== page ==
Friday, March 26, 2004

The Media Guy

In the March 25-31 edition of Now, you’ll find a listing for the upcoming Henry Rollins spoken word show. The description in their Tip Sheet reads:

The Dead Kennedy and former Gap khakis model rants his way into Convocation Hall.

I seem to remember Rollins being in Black Flag.

Further to Now, they are about to offer home delivery for only 97 cents per week. I am curious to know what sort of person would pay for something that is free and located conveniently throughout the city. Also, Now stinks, so the thought of paying for it boggles my mind.

Onto "2" – a new magazine for couples. The launch was last night at the Drake, which is now home to every cultural event in the city, it would appear. Anyway, I’d like to stress that this is not a critique, per se, but the new magazine has 11 columnists:

Sex – Ask the Smug Marrieds – Food – Wine – Cars – Headhunter – Parenting – Décor – Health – Plastic Surgery – Your Look

Some might consider this excessive.

Finally, I wrote about the Angele Yanor debacle for Terminal City:

Vancouver Sun Columnist Who Resigned Leaves Long Trail of Deception

Seventeen days ago, Angele Yanor resigned as a freelance writer for The Vancouver Sun after the discovery that she had plagiarized parts of a February 28 column about snowboarding. After a weeklong investigation by five Terminal City reporters and a team of researchers, further falsifications and plagiarism has been uncovered. The result is that at least seven more "Lucky Strike" columns written by Ms. Yanor since April 2001 reflect plagiarism and misstatements. The following is an abbreviated accounting of her journalistic trespasses:

Knocking on Heaven’s Back Door
January 17, 2004

PLAGIARISM In an article discussing the popularity of various methods of intercourse, Yanor claimed "Anal sex is the new black." This sentence was lifted from a Belle De Jour blog entry, the online diary of an anonymous London call girl.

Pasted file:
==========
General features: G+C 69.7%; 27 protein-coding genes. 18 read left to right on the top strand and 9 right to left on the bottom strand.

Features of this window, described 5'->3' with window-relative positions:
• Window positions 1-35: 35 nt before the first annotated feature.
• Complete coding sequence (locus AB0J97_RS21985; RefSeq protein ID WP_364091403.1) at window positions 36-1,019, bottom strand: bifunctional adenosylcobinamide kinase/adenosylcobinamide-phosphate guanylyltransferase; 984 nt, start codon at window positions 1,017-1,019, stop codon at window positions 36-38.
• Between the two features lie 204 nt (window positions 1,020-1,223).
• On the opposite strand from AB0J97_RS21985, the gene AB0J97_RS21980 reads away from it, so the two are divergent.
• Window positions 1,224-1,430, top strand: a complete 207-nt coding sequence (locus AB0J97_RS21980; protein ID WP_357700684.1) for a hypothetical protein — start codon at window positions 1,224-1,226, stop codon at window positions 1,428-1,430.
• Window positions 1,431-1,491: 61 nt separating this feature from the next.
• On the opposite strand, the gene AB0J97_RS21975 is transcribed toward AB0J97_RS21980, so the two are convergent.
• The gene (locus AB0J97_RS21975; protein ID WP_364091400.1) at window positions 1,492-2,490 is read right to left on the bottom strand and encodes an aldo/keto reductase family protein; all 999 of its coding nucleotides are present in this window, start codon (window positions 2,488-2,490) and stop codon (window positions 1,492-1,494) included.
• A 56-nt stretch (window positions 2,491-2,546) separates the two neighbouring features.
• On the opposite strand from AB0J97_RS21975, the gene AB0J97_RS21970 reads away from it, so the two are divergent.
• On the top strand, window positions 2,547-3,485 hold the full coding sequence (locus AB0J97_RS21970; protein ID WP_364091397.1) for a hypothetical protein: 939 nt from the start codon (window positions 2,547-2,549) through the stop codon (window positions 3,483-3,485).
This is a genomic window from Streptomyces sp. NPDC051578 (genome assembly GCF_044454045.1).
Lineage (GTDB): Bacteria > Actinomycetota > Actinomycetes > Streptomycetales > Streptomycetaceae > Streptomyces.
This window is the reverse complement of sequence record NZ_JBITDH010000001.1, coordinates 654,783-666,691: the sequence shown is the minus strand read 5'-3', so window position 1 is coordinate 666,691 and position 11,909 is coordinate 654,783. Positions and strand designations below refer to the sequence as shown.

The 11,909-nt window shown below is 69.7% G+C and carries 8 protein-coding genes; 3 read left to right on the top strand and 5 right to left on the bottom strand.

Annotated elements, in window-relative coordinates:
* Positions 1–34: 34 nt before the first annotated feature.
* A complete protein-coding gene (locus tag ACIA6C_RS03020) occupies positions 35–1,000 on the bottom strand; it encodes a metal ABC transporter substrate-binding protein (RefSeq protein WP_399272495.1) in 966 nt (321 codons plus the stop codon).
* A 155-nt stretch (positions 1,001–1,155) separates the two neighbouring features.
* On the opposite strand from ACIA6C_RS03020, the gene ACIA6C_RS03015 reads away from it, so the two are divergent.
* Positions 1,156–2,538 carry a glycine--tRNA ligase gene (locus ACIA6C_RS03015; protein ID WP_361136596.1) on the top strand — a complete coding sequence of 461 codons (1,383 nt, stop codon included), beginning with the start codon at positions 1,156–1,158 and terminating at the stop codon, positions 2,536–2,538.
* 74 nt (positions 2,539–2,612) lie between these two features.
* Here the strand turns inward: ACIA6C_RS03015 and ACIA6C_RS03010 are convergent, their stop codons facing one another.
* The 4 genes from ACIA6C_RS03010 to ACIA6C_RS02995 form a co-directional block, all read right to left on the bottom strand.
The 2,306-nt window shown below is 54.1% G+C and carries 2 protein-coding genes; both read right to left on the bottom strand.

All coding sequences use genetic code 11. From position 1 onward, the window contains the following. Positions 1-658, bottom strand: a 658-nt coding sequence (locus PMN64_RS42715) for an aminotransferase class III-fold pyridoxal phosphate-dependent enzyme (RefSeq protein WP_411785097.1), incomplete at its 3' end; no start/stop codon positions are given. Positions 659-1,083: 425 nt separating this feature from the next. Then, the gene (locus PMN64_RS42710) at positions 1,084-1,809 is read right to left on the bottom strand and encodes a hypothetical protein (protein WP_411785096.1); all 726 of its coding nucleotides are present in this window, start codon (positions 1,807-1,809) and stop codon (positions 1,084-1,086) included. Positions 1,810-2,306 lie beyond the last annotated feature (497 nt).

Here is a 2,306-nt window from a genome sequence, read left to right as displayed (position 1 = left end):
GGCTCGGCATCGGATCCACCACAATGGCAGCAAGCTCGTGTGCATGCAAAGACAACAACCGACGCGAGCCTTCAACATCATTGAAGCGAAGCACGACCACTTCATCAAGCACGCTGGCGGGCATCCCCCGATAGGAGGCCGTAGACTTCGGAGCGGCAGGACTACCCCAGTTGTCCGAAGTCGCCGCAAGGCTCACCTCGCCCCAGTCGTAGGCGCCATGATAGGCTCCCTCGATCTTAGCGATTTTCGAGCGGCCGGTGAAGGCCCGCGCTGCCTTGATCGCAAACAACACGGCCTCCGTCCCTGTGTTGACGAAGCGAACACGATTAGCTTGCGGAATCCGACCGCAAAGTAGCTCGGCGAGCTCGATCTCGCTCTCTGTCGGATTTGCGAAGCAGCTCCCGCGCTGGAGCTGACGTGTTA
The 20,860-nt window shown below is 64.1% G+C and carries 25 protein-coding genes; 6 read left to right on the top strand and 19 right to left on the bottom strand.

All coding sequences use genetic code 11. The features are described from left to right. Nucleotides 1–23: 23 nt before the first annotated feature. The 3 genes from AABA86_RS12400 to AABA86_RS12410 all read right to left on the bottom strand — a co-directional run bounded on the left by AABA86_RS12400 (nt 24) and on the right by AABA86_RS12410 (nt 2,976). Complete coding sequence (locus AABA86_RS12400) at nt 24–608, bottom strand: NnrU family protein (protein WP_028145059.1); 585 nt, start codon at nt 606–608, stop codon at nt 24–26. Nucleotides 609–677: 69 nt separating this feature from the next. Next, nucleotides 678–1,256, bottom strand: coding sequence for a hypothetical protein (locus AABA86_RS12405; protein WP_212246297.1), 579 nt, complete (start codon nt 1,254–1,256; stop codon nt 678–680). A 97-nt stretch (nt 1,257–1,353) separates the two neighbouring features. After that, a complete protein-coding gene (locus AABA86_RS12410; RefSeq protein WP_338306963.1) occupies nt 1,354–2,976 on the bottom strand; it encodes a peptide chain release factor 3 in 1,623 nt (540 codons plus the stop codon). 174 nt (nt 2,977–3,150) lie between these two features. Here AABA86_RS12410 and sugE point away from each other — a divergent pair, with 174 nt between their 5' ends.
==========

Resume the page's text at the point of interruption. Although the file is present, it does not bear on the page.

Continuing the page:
FACTUAL ERRORS Yanor argues that blowjobs have become unfashionable. This claim is demonstrably false. Furthermore, Eleanor Roosevelt was not a Bukkake enthusiast, contrary to claims by Ms. Yanor.

Giving Big Thanks For Turkey Breast(s)
October 18, 2003

FABRICATIONS In a Thanksgiving Day column, Yanor claims to have attended a large sit down dinner at a well-heeled household, but became alarmed and disturbed when she discovered the turkey had surgically enhanced breasts. When reached for comment, the hostess stated that neither she, nor the turkey, have double Ds.

FACTUAL ERRORS As God as my witness, turkeys cannot fly.

Canadian Guys Stand on Guard For Me
July 5, 2003

DENIED REPORTS In her ode to our nation’s birthday, Yanor claims Canadian fellas find her "unbearably sexy." None of the 302 men contacted during the course of our research would confirm this designation.

FACTUAL ERRORS Canada day falls on July 1, not July 3 as reported by Ms. Yanor.

Getting Lucky With Green Beer
April 19, 2003

DENIED REPORTS In this ode to St. Patrick’s Day, Yanor claims to have bedded Lucky the Leprechaun, the plucky cereal mascot. When reached for comment, Lucky’s lawyer informed Terminal City that his client "has never, nor will ever, engage in sexual congress with Ms. Yanor." Furthermore, his semen is not, as reported, "magically delicious."

Sex Within the City
May 4, 2002

PLAGIARISM Yanor describes a wild night out on the town, replete with witty dialogue and shocking candor, courtesy of her three best friends: Charlotte York, Miranda Hobbs and Samantha Jones. Instead, these are the names of fictional characters from the television show Sex in the City.

FACTUAL ERRORS Yanor is friendless.

Twin Towers of Lust
September 15, 2001

FACTUAL ERRORS Mothra did not destroy the World Trade Centre; instead it was two planes piloted by terrorists.

Row, Row, Row Your Babe
August 4, 2001

PLAGIARISM In her column about the popularity of Dragonboat racing among single Vancouverites, Yanor describes an encounter with a 450-pound Bengal tiger named Richard Parker, writing that, "Between the life jackets, partially, as if through some leaves, I had my first, unambiguous, clear-headed glimpse of Richard Parker. It was his haunches I could see, and part of his back. Tawny and striped and simply enormous. He was facing the stern, lying flat on his stomach. I began to stroke my paddles harder, hoping that Richard Parker was also a tiger in the bedroom." The first four sentences were lifted directly from Yann Martel’s Life of Pi, while the final sentence is clearly Yanor’s distinct brand of piffle. However, since Martel stole the tiger-in-a-lifeboat idea from Moacyr Scliar’s book Max and the Cats, we’ll call this one a draw.

Readers and news sources who know of defects in additional articles should send e-mail to